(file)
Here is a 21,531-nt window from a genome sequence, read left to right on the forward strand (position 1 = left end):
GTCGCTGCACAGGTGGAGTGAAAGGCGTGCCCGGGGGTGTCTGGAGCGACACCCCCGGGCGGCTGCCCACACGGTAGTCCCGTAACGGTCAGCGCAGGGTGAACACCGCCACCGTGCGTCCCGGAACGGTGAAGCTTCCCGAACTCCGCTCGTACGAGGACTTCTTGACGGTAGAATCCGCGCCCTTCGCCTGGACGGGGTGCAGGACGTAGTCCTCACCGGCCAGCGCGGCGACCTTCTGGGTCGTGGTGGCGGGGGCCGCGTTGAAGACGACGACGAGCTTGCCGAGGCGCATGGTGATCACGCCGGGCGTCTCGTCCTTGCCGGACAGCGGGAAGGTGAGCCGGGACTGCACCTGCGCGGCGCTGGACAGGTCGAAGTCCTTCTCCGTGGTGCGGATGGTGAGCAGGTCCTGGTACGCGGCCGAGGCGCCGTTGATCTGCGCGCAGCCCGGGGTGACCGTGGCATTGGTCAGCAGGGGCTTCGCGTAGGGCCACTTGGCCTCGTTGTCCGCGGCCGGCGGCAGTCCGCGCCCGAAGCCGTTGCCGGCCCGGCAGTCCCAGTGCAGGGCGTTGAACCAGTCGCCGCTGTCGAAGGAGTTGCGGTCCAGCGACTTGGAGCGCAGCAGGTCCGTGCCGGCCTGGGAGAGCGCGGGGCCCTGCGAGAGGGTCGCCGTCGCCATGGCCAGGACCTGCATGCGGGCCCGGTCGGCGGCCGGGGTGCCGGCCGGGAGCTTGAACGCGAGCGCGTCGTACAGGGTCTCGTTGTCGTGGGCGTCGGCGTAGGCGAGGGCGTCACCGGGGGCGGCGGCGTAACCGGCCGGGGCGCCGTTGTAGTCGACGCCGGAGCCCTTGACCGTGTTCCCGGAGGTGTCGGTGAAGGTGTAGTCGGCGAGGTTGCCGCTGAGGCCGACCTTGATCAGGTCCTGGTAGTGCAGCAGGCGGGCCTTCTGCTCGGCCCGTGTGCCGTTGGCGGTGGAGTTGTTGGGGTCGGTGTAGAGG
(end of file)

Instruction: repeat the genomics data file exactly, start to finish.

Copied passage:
Here is a 21,531-nt window from a genome sequence, read left to right on the forward strand (position 1 = left end):
GTCGCTGCACAGGTGGAGTGAAAGGCGTGCCCGGGGGTGTCTGGAGCGACACCCCCGGGCGGCTGCCCACACGGTAGTCCCGTAACGGTCAGCGCAGGGTGAACACCGCCACCGTGCGTCCCGGAACGGTGAAGCTTCCCGAACTCCGCTCGTACGAGGACTTCTTGACGGTAGAATCCGCGCCCTTCGCCTGGACGGGGTGCAGGACGTAGTCCTCACCGGCCAGCGCGGCGACCTTCTGGGTCGTGGTGGCGGGGGCCGCGTTGAAGACGACGACGAGCTTGCCGAGGCGCATGGTGATCACGCCGGGCGTCTCGTCCTTGCCGGACAGCGGGAAGGTGAGCCGGGACTGCACCTGCGCGGCGCTGGACAGGTCGAAGTCCTTCTCCGTGGTGCGGATGGTGAGCAGGTCCTGGTACGCGGCCGAGGCGCCGTTGATCTGCGCGCAGCCCGGGGTGACCGTGGCATTGGTCAGCAGGGGCTTCGCGTAGGGCCACTTGGCCTCGTTGTCCGCGGCCGGCGGCAGTCCGCGCCCGAAGCCGTTGCCGGCCCGGCAGTCCCAGTGCAGGGCGTTGAACCAGTCGCCGCTGTCGAAGGAGTTGCGGTCCAGCGACTTGGAGCGCAGCAGGTCCGTGCCGGCCTGGGAGAGCGCGGGGCCCTGCGAGAGGGTCGCCGTCGCCATGGCCAGGACCTGCATGCGGGCCCGGTCGGCGGCCGGGGTGCCGGCCGGGAGCTTGAACGCGAGCGCGTCGTACAGGGTCTCGTTGTCGTGGGCGTCGGCGTAGGCGAGGGCGTCACCGGGGGCGGCGGCGTAACCGGCCGGGGCGCCGTTGTAGTCGACGCCGGAGCCCTTGACCGTGTTCCCGGAGGTGTCGGTGAAGGTGTAGTCGGCGAGGTTGCCGCTGAGGCCGACCTTGATCAGGTCCTGGTAGTGCAGCAGGCGGGCCTTCTGCTCGGCCCGTGTGCCGTTGGCGGTGGAGTTGTTGGGGTCGGTGTAGAGG